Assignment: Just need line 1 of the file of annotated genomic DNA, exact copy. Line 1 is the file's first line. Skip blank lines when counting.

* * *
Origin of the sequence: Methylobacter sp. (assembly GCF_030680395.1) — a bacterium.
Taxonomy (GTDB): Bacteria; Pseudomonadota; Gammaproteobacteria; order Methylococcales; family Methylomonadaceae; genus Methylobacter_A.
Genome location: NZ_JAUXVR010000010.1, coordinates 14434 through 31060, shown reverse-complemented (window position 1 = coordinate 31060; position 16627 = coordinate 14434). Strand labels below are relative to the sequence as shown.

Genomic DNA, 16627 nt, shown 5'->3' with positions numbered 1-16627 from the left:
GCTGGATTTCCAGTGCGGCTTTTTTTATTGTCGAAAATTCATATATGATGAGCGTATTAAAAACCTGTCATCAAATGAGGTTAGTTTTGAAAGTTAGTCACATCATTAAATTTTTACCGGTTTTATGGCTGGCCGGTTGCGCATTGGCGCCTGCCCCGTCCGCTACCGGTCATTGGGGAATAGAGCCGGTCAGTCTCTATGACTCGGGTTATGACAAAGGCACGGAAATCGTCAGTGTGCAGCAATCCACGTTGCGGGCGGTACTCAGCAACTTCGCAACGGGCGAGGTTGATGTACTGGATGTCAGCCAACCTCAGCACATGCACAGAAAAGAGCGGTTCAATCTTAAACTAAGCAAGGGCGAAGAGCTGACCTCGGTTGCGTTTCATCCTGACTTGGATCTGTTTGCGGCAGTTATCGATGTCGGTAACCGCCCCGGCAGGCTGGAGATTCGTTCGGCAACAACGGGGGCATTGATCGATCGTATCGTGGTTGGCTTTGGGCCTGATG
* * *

Origin of the sequence: Methylobacter sp. (assembly GCF_030680395.1) — a bacterium.